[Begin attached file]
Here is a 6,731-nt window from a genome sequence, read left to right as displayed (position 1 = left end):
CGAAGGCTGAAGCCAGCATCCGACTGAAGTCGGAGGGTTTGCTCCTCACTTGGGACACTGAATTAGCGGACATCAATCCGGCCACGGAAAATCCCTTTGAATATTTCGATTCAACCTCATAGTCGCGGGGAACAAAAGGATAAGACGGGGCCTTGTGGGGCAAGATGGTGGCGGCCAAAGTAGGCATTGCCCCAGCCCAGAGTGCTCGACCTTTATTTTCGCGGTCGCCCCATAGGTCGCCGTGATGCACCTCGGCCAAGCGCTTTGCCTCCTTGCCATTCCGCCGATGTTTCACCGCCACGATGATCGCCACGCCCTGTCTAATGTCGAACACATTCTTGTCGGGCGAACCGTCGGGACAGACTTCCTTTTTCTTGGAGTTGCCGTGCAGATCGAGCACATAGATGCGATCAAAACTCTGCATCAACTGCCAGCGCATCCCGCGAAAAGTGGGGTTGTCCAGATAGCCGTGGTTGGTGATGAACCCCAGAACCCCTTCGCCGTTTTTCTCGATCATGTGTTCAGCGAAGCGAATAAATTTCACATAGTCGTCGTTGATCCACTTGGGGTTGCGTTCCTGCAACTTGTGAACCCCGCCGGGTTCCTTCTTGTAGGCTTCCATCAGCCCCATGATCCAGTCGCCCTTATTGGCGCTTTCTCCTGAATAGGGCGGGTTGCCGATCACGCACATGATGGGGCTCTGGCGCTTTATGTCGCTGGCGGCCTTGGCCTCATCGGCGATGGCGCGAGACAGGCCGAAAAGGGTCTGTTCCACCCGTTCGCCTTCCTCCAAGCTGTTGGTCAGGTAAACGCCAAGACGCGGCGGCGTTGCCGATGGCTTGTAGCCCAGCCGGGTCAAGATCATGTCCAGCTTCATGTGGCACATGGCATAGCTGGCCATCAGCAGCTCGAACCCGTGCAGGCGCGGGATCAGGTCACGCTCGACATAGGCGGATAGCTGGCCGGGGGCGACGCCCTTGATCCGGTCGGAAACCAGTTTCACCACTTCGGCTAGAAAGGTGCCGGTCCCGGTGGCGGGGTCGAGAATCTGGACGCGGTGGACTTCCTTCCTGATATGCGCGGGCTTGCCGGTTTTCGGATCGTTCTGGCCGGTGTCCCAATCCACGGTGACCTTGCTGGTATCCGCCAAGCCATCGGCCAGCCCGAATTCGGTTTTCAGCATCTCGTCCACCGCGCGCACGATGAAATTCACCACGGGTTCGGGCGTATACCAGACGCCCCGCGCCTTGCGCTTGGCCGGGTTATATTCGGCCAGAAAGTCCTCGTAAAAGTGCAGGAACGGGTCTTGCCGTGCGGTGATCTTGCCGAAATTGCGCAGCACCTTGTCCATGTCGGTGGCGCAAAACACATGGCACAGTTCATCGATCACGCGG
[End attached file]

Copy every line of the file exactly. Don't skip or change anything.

Here is a 6,731-nt window from a genome sequence, read left to right as displayed (position 1 = left end):
CGAAGGCTGAAGCCAGCATCCGACTGAAGTCGGAGGGTTTGCTCCTCACTTGGGACACTGAATTAGCGGACATCAATCCGGCCACGGAAAATCCCTTTGAATATTTCGATTCAACCTCATAGTCGCGGGGAACAAAAGGATAAGACGGGGCCTTGTGGGGCAAGATGGTGGCGGCCAAAGTAGGCATTGCCCCAGCCCAGAGTGCTCGACCTTTATTTTCGCGGTCGCCCCATAGGTCGCCGTGATGCACCTCGGCCAAGCGCTTTGCCTCCTTGCCATTCCGCCGATGTTTCACCGCCACGATGATCGCCACGCCCTGTCTAATGTCGAACACATTCTTGTCGGGCGAACCGTCGGGACAGACTTCCTTTTTCTTGGAGTTGCCGTGCAGATCGAGCACATAGATGCGATCAAAACTCTGCATCAACTGCCAGCGCATCCCGCGAAAAGTGGGGTTGTCCAGATAGCCGTGGTTGGTGATGAACCCCAGAACCCCTTCGCCGTTTTTCTCGATCATGTGTTCAGCGAAGCGAATAAATTTCACATAGTCGTCGTTGATCCACTTGGGGTTGCGTTCCTGCAACTTGTGAACCCCGCCGGGTTCCTTCTTGTAGGCTTCCATCAGCCCCATGATCCAGTCGCCCTTATTGGCGCTTTCTCCTGAATAGGGCGGGTTGCCGATCACGCACATGATGGGGCTCTGGCGCTTTATGTCGCTGGCGGCCTTGGCCTCATCGGCGATGGCGCGAGACAGGCCGAAAAGGGTCTGTTCCACCCGTTCGCCTTCCTCCAAGCTGTTGGTCAGGTAAACGCCAAGACGCGGCGGCGTTGCCGATGGCTTGTAGCCCAGCCGGGTCAAGATCATGTCCAGCTTCATGTGGCACATGGCATAGCTGGCCATCAGCAGCTCGAACCCGTGCAGGCGCGGGATCAGGTCACGCTCGACATAGGCGGATAGCTGGCCGGGGGCGACGCCCTTGATCCGGTCGGAAACCAGTTTCACCACTTCGGCTAGAAAGGTGCCGGTCCCGGTGGCGGGGTCGAGAATCTGGACGCGGTGGACTTCCTTCCTGATATGCGCGGGCTTGCCGGTTTTCGGATCGTTCTGGCCGGTGTCCCAATCCACGGTGACCTTGCTGGTATCCGCCAAGCCATCGGCCAGCCCGAATTCGGTTTTCAGCATCTCGTCCACCGCGCGCACGATGAAATTCACCACGGGTTCGGGCGTATACCAGACGCCCCGCGCCTTGCGCTTGGCCGGGTTATATTCGGCCAGAAAGTCCTCGTAAAAGTGCAGGAACGGGTCTTGCCGTGCGGTGATCTTGCCGAAATTGCGCAGCACCTTGTCCATGTCGGTGGCGCAAAACACATGGCACAGTTCATCGATCACGCGG